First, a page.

New York: Published by the author, . 492pp. Original pebbled rust cloth, spine gilt. Light shelfwear. Very clean internally. An attractive copy. Item #WRCAM55033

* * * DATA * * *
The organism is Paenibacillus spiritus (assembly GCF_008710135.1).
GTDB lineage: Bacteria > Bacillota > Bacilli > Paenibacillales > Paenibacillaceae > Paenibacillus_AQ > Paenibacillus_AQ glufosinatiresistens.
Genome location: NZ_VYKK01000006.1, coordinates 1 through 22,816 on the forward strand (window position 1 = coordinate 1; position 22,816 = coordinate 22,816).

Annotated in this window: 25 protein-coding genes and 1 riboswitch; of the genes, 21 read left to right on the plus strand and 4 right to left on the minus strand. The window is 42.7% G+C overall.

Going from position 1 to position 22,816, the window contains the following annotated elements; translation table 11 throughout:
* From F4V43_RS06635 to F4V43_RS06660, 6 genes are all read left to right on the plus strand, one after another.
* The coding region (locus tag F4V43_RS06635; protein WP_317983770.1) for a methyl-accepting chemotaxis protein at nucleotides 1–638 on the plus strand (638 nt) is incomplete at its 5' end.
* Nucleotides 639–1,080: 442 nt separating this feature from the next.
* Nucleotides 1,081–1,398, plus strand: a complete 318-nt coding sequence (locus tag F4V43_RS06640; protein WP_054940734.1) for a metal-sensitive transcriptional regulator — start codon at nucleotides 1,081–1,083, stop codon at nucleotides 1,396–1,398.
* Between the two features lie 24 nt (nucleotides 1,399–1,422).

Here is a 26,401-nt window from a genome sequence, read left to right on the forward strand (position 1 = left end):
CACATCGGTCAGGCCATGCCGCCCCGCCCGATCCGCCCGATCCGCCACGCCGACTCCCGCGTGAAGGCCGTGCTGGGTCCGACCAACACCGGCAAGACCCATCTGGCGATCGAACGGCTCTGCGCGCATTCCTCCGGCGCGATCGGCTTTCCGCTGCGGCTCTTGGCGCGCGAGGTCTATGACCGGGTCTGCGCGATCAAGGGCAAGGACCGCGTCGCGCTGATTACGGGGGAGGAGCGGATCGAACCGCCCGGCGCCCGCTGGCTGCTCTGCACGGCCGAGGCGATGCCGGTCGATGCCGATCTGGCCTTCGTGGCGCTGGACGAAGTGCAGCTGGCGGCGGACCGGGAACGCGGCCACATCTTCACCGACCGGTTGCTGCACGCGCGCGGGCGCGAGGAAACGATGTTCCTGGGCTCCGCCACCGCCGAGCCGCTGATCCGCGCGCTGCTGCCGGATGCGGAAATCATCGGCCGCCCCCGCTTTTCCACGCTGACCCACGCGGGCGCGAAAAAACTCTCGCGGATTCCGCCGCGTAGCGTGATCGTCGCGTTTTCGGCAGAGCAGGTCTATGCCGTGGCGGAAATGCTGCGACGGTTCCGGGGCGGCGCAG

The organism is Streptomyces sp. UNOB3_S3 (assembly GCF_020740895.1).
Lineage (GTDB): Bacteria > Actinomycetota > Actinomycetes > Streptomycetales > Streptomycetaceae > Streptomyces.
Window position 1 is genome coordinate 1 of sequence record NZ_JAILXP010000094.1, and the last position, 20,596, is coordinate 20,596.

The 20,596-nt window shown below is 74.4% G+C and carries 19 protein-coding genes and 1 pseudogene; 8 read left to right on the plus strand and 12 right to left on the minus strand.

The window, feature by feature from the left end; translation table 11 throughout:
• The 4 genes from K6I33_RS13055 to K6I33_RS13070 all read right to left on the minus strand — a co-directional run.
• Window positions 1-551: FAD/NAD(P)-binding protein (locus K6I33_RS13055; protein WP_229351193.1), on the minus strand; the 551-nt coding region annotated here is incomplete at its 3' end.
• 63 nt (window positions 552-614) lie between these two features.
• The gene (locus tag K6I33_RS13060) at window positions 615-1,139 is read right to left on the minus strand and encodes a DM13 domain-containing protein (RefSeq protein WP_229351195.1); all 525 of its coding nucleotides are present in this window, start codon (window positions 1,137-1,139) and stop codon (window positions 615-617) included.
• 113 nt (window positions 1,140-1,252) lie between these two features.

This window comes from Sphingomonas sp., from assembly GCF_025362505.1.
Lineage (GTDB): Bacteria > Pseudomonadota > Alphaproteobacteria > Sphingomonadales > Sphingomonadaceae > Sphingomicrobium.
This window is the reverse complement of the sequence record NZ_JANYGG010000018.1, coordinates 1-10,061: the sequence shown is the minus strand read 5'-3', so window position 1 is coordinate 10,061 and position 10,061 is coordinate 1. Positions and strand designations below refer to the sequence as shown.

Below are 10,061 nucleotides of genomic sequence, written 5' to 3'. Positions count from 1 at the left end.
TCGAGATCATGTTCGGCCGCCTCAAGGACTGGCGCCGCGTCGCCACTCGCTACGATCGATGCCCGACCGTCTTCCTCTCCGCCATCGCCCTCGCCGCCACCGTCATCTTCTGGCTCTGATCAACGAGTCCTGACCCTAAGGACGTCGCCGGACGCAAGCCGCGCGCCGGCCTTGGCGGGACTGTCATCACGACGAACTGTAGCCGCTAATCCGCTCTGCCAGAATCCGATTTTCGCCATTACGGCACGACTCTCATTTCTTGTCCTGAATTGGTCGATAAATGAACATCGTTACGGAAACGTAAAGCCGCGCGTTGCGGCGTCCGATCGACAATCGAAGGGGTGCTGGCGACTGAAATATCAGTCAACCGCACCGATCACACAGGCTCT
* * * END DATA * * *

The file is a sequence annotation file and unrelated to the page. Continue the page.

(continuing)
A scarce, engaging, and exceedingly well-written account of the life of a wandering gambler, with much of the action taking place in the South. O'Connor was adept at a number of games, mostly involving cards, such as faro, and three-card monte, and this book is considered one of the great classics of shyster literature. There are also discussions of boxing matches and horse racing, and the dangers of "river sharpers," "wolf-traps," "second-class skinning houses," and other situations in which one would rather not find oneself. "This informative and, in spots, exciting work might appropriately be entitled 'Anthology of Gambling, 1830-1860.' The 'gentleman gambler' born in Marietta, Ohio, pictures his career in the larger cities and on the river steamboats, explains the origin and development of 'games of hazard,' exposes the numerous tricks employed, and describes various gambling emporiums in Richmond, Washington, Baltimore, Lexington, Louisville, New Orleans, and Mobile....[provides] sharp pictures of slave traders, Mississippi steamers, and districts in some of the Southern cities." - Clark. At the conclusion of the text is a teaser note promising that a sequel "will shortly appear," but said follow-up was never published. Listed in Wright's bibliography of American fiction, but this text certainly seems based on authentic experiences. HOWES O20, "aa." CLARK III:373. POWELL, GAMBLING BIBLIOGRAPHY 1490. WRIGHT II:1812.